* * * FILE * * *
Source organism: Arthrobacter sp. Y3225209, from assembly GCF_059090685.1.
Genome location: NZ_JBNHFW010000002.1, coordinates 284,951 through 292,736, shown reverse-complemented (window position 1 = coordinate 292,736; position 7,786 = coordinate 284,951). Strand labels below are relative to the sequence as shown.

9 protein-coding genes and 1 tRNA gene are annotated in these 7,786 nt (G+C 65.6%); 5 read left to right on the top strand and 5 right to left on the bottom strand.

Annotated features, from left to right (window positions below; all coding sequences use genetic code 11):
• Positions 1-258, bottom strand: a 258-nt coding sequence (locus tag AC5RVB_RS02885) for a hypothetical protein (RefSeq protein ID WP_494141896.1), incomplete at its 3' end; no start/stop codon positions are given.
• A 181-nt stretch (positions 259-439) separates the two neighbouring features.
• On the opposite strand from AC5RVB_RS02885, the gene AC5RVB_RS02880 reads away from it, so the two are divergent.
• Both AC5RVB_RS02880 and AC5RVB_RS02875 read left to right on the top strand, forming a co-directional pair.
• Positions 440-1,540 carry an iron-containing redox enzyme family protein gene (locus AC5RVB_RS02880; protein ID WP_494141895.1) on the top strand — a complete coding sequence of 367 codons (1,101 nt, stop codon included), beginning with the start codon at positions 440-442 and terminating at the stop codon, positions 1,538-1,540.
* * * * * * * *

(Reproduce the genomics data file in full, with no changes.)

Source organism: Arthrobacter sp. Y3225209, from assembly GCF_059090685.1.
Genome location: NZ_JBNHFW010000002.1, coordinates 284,951 through 292,736, shown reverse-complemented (window position 1 = coordinate 292,736; position 7,786 = coordinate 284,951). Strand labels below are relative to the sequence as shown.

9 protein-coding genes and 1 tRNA gene are annotated in these 7,786 nt (G+C 65.6%); 5 read left to right on the top strand and 5 right to left on the bottom strand.

Annotated features, from left to right (window positions below; all coding sequences use genetic code 11):
• Positions 1-258, bottom strand: a 258-nt coding sequence (locus tag AC5RVB_RS02885) for a hypothetical protein (RefSeq protein ID WP_494141896.1), incomplete at its 3' end; no start/stop codon positions are given.
• A 181-nt stretch (positions 259-439) separates the two neighbouring features.
• On the opposite strand from AC5RVB_RS02885, the gene AC5RVB_RS02880 reads away from it, so the two are divergent.
• Both AC5RVB_RS02880 and AC5RVB_RS02875 read left to right on the top strand, forming a co-directional pair.
• Positions 440-1,540 carry an iron-containing redox enzyme family protein gene (locus AC5RVB_RS02880; protein ID WP_494141895.1) on the top strand — a complete coding sequence of 367 codons (1,101 nt, stop codon included), beginning with the start codon at positions 440-442 and terminating at the stop codon, positions 1,538-1,540.